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Let's Stop Miseducating Society About Cycling

by Fred Oswald, Bicycling Safety Instructor


'Good Advice' Gone Wrong

A typical example of the bad advice given in bike safety programs is "stay out of the way of cars".  Do you know what's wrong with that advice?

First, it is based on fear.  We don't teach beginning swimmers to fear the water.  Instead we teach them to relax and stay afloat.  But there are more reasons not to teach "stay out of the way".

Think about how one might follow this advice.  Many novices stay out of the way by riding on sidewalks.  This makes them much less likely to be seen when they unexpectedly cross paths with turning traffic at intersections and driveways.

That's why sidewalk cyclists have a much higher crash rate (two to nine times higher) than cyclists on the adjacent roadway.

Another dangerous way to stay out of the way is to ride on the wrong side of the road to "see traffic coming".  This leads to a crash rate about four times higher than cycling on the right.  Some novices even veer from side to side to avoid traffic.

Staying out of the way leads to poor lane position, even among those who ride on the right side of the road.  "Hugging the curb" invites passing motorists to "squeeze by" where there is not enough room for safe passing.

It also leads to other mistakes such as trying to make left turns from the right side of the road, rather than merging to the proper position in advance.


When Right is Wrong

Most states have a traffic law that requires riding "as near to the right side of the roadway as practicable".  This is often misinterpreted to mean as near as possible.

Where bike lanes have been added to a street, the lane stripes encourage cyclists to stay to the right and motorists to stay left.  In several situations this is contrary to safety.

  • Where a motorist is making a right turn near a cyclist, the motorist should either pass well before the intersection or merge to the edge of the road (into any bike lane) behind the cyclist.  Unfortunately, a bike lane stripe encourages the motorist to stay left, and then cut across the cyclist's path.  This "right hook" is a dangerous mistake.
  • A cyclist turning left has two methods to choose from:  (1) The beginner's method involves turning in two steps like a pedestrian.  This is safe but very slow and many cyclists prefer a better way.  (2) A much more efficient method is making a "vehicular" turn, as you would do in a car.  This means merging to the center of the road in advance, waiting for oncoming traffic to clear (or for a turn signal) and then turn.

    If a bike lane stripe is present, novices tend to stay to the right until they get into the intersection, and then they swerve across traffic, as in a "shooting gallery".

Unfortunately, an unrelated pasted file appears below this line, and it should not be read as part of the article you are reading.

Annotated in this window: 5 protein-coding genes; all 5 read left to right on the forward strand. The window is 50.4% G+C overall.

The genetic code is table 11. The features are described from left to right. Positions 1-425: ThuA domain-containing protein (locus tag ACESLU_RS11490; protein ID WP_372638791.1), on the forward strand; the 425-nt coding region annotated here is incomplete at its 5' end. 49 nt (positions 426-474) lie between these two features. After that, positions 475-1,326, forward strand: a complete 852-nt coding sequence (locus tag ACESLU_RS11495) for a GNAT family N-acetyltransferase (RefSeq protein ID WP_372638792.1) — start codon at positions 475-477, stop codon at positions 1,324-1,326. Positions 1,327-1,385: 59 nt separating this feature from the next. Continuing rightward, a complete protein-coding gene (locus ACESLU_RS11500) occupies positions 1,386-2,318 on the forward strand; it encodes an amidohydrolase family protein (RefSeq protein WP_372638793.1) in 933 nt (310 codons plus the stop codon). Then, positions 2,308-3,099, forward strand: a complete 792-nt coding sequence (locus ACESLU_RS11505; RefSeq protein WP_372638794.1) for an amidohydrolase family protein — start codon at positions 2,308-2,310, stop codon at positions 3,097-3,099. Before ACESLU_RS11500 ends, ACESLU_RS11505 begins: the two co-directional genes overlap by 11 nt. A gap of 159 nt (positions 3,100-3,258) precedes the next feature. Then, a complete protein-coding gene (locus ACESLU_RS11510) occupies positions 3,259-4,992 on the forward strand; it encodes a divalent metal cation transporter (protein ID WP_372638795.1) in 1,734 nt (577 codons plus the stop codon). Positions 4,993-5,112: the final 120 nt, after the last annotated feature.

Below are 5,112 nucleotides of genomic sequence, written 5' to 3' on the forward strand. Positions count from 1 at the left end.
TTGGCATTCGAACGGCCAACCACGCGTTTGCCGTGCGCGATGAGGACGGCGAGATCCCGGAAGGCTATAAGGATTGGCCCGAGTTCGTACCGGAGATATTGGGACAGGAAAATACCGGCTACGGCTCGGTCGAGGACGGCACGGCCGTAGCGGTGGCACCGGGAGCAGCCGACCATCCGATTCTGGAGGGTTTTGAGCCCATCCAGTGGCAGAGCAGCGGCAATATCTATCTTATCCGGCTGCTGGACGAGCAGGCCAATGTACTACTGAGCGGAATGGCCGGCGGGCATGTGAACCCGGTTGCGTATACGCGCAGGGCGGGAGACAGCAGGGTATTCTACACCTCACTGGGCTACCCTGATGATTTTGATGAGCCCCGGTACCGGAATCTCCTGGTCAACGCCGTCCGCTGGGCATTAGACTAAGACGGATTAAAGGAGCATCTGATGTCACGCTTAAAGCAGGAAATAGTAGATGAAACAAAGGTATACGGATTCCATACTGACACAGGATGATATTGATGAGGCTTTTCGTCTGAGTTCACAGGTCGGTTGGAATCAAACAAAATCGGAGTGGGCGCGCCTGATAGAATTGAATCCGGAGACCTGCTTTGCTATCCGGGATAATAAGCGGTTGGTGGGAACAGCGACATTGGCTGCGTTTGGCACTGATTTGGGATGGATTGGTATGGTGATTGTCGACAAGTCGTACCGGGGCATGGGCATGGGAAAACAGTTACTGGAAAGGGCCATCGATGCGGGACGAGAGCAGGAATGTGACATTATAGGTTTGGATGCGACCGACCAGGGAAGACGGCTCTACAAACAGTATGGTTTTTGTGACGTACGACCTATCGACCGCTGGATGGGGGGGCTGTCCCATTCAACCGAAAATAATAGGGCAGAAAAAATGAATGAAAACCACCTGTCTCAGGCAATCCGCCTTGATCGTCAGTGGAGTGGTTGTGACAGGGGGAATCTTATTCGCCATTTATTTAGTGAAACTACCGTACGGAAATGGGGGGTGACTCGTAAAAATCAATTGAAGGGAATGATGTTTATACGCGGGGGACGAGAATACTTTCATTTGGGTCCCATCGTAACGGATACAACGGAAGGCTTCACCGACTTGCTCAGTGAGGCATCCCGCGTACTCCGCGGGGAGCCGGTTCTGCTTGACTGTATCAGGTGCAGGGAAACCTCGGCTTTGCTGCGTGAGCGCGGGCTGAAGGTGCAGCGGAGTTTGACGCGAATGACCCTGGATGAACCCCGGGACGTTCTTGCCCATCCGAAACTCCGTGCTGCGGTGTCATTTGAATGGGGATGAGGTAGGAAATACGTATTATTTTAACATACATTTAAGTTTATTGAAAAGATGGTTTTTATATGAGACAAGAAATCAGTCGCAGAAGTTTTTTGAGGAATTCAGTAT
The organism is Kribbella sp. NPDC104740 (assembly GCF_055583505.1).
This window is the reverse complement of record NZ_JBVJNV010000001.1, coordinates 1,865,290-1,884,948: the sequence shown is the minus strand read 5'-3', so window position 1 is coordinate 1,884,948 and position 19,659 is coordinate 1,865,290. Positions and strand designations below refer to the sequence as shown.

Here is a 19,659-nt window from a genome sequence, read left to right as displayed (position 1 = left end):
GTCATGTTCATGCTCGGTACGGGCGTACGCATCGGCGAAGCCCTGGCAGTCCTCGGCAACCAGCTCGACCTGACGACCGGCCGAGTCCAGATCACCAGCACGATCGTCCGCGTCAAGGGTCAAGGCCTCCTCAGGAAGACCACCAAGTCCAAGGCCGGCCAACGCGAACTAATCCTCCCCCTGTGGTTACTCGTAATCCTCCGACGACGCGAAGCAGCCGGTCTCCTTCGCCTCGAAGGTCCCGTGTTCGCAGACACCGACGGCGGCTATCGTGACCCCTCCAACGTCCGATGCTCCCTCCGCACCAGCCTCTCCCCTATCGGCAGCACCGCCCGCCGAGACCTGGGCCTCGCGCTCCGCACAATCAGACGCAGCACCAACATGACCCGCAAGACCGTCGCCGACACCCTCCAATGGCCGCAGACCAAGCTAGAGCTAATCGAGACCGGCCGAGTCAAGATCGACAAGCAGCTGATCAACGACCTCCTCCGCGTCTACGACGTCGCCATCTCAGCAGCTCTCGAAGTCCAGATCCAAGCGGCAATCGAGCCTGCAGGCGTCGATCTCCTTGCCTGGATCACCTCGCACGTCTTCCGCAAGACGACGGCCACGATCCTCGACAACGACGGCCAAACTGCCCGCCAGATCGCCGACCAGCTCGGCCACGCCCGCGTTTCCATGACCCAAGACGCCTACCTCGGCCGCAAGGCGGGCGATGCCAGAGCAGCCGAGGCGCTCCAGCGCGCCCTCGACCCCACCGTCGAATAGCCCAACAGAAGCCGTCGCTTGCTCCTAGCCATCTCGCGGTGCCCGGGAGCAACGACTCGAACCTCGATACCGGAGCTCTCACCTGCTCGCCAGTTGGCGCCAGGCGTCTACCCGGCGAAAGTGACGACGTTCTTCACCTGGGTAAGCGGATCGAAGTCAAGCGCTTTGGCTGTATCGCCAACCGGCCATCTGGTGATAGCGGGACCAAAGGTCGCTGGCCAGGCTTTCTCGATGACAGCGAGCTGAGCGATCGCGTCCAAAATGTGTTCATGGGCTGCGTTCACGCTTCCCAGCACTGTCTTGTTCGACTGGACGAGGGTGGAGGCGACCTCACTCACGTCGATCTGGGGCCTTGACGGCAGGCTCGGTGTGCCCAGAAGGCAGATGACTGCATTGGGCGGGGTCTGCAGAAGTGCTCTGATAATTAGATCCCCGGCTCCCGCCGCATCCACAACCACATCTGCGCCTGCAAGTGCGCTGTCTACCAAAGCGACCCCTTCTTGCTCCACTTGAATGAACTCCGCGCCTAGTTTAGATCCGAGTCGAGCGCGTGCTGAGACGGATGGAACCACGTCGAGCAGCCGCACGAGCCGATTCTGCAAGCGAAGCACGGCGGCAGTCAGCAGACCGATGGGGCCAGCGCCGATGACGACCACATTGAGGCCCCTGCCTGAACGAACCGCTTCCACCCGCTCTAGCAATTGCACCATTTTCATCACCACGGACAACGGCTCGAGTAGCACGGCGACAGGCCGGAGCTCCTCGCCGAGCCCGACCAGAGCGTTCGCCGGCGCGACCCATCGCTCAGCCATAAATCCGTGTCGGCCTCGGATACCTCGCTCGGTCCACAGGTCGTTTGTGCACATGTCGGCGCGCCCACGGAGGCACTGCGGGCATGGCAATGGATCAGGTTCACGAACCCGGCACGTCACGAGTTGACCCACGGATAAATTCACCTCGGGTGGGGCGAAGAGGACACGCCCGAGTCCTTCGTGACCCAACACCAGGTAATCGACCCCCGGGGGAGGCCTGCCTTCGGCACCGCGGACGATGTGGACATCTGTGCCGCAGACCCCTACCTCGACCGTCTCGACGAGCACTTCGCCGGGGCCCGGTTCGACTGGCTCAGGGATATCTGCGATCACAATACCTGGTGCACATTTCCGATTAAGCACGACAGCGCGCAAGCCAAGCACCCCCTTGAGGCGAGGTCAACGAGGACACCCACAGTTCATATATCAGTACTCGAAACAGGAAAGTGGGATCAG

• A faster cyclist who wishes to pass a slow car should pass on the left, not the right, unless the car is about to make a left turn.  This is the same rule you would follow if you were passing in a car.  But a bike lane stripe keeps the slow car to the left, so there is no room to pass there; instead there is a tempting clear channel on the right.  But watch out if the car suddenly turns into a driveway or parking space.
  • A driver who is about to turn left is less likely to see a cyclist approaching in a bike lane at the edge of the road.  Thus, a bike lane makes "left cross" collisions more likely.
  • Some bike lanes are placed in dangerous locations, such as too close to parked cars (in the "door zone"); and some direct straight-through bicycle traffic to the right of a right turn lane.

Cyclists should move left for other situations too, such as where passing is not safe or reasonable, where stopped or parked vehicles create a "screen" that blocks visibility or where debris or broken pavement make the edge of the road unsuitable.


People in our society are badly misinformed about bicycle operation and safety issues.  This miseducation supports beliefs -- completely erroneous -- that it is too dangerous to operate bicycles on busy roads, that bicycles don't belong on the street, and that cyclists are inferior users of the roads.

Bicycle transportation requires dealing with motor traffic.  But, we are not taught how to ride in traffic.  Instead, we are mistaught to fear being hit by passing vehicles.  This "fear from the rear" is very strong although the actual danger is extremely small.

This notion was originally invented by the motoring establishment to get cyclists out of the way so cars could go faster.  There has never been evidence that passing traffic causes many collisions.  But the fear persists.

Authority figures such as parents, school teachers and police teach "bike safety" to our children.   Unfortunately, most of these authorities are not cyclists and they do not know how to operate bicycles properly in traffic.  Their teaching consists of repeating advice that "sounds good" but is often wrong.  (See sidebar at right.)  This is how most of us were taught when we were young.

"Bicycle advocates" promote the bicycle as a transportation alternative.  After all, cycling is a great way to commute to work or otherwise get around on short to moderate distance trips.  But those advocates who actually do use bicycles for transportation typically do not know how to operate correctly in traffic.  Moreover, some of these "bicycle advocates" are actually car-haters trying to use cyclists as pawns in a misguided attempt to take space away from motorists, rather than promoting safe cycling methods.  This leads to support for segregated facilities that promote incorrect traffic behavior and perpetuate the unreasonable fear of traffic.

Segregation encourages both cyclists and motorists to violate the rules of the road, increasing the danger of collisions.  Yet the "fear from the rear" is so strong that most advocates ignore the hazards they create.  The sidebar article "When Right is Wrong" explains why segregating cyclists in bike lanes creates hazards.